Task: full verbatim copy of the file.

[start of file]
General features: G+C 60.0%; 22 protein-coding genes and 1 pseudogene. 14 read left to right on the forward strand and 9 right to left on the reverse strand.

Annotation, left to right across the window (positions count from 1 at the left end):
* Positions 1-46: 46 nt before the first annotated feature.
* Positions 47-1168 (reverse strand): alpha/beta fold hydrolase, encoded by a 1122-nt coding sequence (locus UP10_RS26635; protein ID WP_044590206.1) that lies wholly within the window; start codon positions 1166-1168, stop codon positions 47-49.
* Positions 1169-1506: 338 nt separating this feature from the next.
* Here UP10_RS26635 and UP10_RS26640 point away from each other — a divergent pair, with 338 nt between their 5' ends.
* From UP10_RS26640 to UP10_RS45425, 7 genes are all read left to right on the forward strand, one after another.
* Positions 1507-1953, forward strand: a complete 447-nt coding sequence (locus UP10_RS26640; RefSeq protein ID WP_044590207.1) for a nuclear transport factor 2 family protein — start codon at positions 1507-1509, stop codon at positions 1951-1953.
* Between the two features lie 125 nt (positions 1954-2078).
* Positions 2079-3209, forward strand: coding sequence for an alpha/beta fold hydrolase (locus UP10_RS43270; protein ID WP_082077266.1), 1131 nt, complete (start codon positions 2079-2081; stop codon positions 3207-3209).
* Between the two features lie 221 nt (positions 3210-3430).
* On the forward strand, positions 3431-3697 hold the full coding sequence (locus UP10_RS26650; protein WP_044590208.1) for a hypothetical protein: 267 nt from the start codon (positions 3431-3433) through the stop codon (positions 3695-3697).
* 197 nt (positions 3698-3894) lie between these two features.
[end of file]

General features: G+C 60.0%; 22 protein-coding genes and 1 pseudogene. 14 read left to right on the forward strand and 9 right to left on the reverse strand.

Annotation, left to right across the window (positions count from 1 at the left end):
* Positions 1-46: 46 nt before the first annotated feature.
* Positions 47-1168 (reverse strand): alpha/beta fold hydrolase, encoded by a 1122-nt coding sequence (locus UP10_RS26635; protein ID WP_044590206.1) that lies wholly within the window; start codon positions 1166-1168, stop codon positions 47-49.
* Positions 1169-1506: 338 nt separating this feature from the next.
* Here UP10_RS26635 and UP10_RS26640 point away from each other — a divergent pair, with 338 nt between their 5' ends.
* From UP10_RS26640 to UP10_RS45425, 7 genes are all read left to right on the forward strand, one after another.
* Positions 1507-1953, forward strand: a complete 447-nt coding sequence (locus UP10_RS26640; RefSeq protein ID WP_044590207.1) for a nuclear transport factor 2 family protein — start codon at positions 1507-1509, stop codon at positions 1951-1953.
* Between the two features lie 125 nt (positions 1954-2078).
* Positions 2079-3209, forward strand: coding sequence for an alpha/beta fold hydrolase (locus UP10_RS43270; protein ID WP_082077266.1), 1131 nt, complete (start codon positions 2079-2081; stop codon positions 3207-3209).
* Between the two features lie 221 nt (positions 3210-3430).
* On the forward strand, positions 3431-3697 hold the full coding sequence (locus UP10_RS26650; protein WP_044590208.1) for a hypothetical protein: 267 nt from the start codon (positions 3431-3433) through the stop codon (positions 3695-3697).
* 197 nt (positions 3698-3894) lie between these two features.